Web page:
I missed my husband when he commuted to London but resisted the urge to contact him as it would give credence to my mother in law’s assumption.
My son cultivated new friendships and enjoyed a summer at the beaches and learnt to surf during the warm summer days.
I had not discovered anyone in the village who shared similar interests and spirituality. I missed the friends I had in Kent. My husband had turned my dream into reality by moving to Cornwall and it took a period of six weeks before I grew accustomed to his commuting. I arranged to return to Kent for a visit at Yule.
I received a birthday card from my mother in law. She signed the card with her name instead of ‘Mum’. It seemed she was to distancing herself from me, even though we had never been close. She attempted to put us off our move to Cornwall voicing her concerns about radon gas, but we had researched this matter and found that the dangers of it are in properties that are sealed with no ventilation.
I performed a solitary full moon ritual in August 2008. I was still uncertain about the reason I had moved to Cornwall, but felt the ‘calling’ most of my life. I loved Pendle cottage, but it soon became apparent that this particular area did not have a spiritual community. I asked the Gods to reveal the reason I had the ‘calling’ to Cornwall.
Newquay was 7 miles away and the atmosphere of the town was rather like Southend. It is an ideal place for nightlife as many ‘stag’ and ‘hen’ parties frequent the town. When I ventured into town the energy was intense and my visits were short.
My son formed a band with his friends, they wrote songs together and practised regularly in the garage. One evening as I glanced out of the window I noticed the boys run out of the garage. Apparently they observed an object move which frightened them.
On one occasion my son studied his college work in his bedroom and as he raised his head he saw a man at the top of the stairs watching him intently. I heard a loud ‘thud’ when my son was startled by this. He described him with a dark beard and long hair wearing a cloak and he also watched him disappear. I sensed the spirit was involved in the building of the cottage and was its guardian.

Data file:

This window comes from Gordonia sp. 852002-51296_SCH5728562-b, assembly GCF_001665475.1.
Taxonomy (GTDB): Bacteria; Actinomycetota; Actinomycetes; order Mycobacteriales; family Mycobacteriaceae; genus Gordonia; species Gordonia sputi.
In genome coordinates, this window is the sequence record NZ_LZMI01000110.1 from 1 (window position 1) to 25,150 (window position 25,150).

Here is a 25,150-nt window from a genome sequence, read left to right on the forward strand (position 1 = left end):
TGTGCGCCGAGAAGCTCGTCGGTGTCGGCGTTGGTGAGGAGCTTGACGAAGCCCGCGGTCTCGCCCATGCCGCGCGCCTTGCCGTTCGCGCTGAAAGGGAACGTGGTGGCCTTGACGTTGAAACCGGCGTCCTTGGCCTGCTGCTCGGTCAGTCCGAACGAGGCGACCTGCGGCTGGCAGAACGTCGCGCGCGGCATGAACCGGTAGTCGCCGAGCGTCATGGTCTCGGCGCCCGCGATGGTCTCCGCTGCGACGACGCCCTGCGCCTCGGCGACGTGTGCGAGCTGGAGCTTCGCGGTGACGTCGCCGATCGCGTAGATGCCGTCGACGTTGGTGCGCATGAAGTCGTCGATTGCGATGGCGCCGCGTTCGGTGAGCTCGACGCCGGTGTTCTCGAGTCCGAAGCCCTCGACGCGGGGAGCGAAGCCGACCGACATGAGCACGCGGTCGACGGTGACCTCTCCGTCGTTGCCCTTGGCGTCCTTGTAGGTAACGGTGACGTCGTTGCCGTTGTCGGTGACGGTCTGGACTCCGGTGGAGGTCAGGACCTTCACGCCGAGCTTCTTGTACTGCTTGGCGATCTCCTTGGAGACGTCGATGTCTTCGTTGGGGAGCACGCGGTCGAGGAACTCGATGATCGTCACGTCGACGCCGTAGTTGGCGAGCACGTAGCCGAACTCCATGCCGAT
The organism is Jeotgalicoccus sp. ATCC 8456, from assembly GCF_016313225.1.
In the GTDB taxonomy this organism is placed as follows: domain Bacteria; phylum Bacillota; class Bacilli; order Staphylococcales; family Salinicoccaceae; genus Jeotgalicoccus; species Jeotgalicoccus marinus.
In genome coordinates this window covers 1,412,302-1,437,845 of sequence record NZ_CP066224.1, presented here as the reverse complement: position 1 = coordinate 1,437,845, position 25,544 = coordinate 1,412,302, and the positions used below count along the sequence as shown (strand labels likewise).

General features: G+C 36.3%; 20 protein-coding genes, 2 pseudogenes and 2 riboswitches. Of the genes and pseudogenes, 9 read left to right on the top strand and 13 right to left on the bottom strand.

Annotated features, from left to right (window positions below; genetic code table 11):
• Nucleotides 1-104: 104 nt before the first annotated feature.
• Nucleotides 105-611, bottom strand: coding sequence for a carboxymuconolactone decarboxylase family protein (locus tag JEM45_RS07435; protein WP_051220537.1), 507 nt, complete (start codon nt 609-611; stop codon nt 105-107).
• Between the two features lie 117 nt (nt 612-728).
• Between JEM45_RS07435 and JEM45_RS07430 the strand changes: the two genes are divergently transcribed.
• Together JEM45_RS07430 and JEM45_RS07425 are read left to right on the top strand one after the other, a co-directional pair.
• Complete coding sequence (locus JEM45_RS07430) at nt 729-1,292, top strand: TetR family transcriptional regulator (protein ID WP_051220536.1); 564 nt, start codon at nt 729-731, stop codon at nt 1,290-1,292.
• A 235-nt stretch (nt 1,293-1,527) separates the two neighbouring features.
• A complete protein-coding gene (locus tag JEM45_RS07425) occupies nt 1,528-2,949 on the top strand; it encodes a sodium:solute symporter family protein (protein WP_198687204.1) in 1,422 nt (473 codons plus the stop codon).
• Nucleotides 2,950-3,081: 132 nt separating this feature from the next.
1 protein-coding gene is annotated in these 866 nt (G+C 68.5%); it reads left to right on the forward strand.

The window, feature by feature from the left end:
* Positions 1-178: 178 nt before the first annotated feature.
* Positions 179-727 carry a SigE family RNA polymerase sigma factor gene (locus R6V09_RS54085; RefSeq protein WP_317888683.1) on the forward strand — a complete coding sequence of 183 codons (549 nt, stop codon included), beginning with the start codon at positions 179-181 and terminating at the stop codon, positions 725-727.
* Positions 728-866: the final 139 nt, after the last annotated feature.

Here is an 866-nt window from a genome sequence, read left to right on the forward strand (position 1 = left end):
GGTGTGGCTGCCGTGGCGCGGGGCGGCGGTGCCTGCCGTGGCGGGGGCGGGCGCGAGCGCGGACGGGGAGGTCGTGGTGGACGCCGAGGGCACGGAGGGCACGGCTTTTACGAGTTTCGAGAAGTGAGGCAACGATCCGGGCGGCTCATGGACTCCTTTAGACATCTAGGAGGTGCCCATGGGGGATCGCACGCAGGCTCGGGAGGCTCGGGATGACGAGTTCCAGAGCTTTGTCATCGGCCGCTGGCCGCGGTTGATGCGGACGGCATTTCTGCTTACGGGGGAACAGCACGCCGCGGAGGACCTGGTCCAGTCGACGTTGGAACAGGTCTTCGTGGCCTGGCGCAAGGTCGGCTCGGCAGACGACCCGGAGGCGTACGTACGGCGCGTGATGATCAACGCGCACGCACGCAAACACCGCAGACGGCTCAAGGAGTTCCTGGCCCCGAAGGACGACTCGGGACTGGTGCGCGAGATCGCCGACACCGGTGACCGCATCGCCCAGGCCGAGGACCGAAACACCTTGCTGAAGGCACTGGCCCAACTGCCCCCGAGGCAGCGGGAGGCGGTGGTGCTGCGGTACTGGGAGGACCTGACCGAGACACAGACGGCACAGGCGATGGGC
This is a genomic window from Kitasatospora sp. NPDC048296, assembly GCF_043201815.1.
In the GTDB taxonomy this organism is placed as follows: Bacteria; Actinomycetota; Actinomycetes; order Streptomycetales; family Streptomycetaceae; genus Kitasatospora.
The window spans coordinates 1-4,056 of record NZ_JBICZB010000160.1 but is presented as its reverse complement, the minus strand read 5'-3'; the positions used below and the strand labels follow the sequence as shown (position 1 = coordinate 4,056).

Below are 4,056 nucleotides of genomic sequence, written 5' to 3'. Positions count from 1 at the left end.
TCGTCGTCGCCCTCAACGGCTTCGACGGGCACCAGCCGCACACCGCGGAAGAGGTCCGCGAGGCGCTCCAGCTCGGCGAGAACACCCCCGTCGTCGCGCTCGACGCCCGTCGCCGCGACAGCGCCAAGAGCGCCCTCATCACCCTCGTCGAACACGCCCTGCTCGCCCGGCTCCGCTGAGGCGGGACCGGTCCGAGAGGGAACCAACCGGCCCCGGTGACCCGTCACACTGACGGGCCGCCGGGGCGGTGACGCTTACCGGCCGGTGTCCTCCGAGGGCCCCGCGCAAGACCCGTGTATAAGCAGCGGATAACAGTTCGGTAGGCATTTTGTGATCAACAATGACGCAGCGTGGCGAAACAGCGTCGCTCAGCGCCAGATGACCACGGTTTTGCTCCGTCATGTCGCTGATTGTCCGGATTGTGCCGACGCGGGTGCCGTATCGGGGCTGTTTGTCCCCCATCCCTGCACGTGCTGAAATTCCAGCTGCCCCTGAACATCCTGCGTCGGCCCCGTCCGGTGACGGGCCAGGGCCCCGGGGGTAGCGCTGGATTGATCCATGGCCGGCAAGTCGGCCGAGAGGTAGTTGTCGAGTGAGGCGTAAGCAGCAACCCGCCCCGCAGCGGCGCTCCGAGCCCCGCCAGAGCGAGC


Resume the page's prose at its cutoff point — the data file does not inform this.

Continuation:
During my domestic chores in the ‘galley’ kitchen, I often felt a presence which moved from the dining room into the kitchen. I spoke about this to the previous owner, who had also experienced it during her time there. The kitchen was an extension on the back of the cottage built in the 1980s and the dining room door was once the back entrance. At night I heard the murmur of voices and laughter as if I had a room in a crowded inn. There were no public houses in the area and the village was quiet at night. When my husband was home, he drank a small glass of whisky and felt strangely intoxicated. He later felt unwell and we wondered if it had anything to do with the energies of the inn (or kiddlywink) that affected him. Wikipedia explains the meaning of Kiddlywink:
“Kiddlywink (sometimes spelt kiddleywink) is an old name for a Cornish beer shop or beer house, which became popular after the 1830 beer act. They were licensed to sell beer or cider by the Customs and Excise rather than by a Magistrate’s Licence which was required by traditional Taverns and Inns. They were reputed to be the haunts of smugglers and often had an unmarked bottle of spirits under the counter.)
I received an invitation from the priestess of the Bodmin moot to attend an open full moon ritual with her coven on a lunar eclipse. It was held at a coven member’s home, a beautiful Georgian farmhouse with large sash windows. The spacious kitchen contained a large aga and wonderful stone floor. The house was also used for moot gatherings. We began the ritual in the lounge and the priestess requested I invoked the elementals of the south. Her way of working was similar to the Alexandrian method., the words for The Charge of the Goddess were identical and the words for blessing the libations were evocative. Two of the female coven members seemed a little reserved and one treated me as though I were a beginner, but I enjoyed working alongside the priestess. The eclipsed moon appeared from behind the clouds just after the ritual and we assembled in the garden to admire her.
By September 2008 my son began his term at college. He felt alone at times as many of the students there knew one another at school, but there were other students from other areas. Apparently he experienced some hostility from young Cornish men who referred to him as a “gangster” from the London area.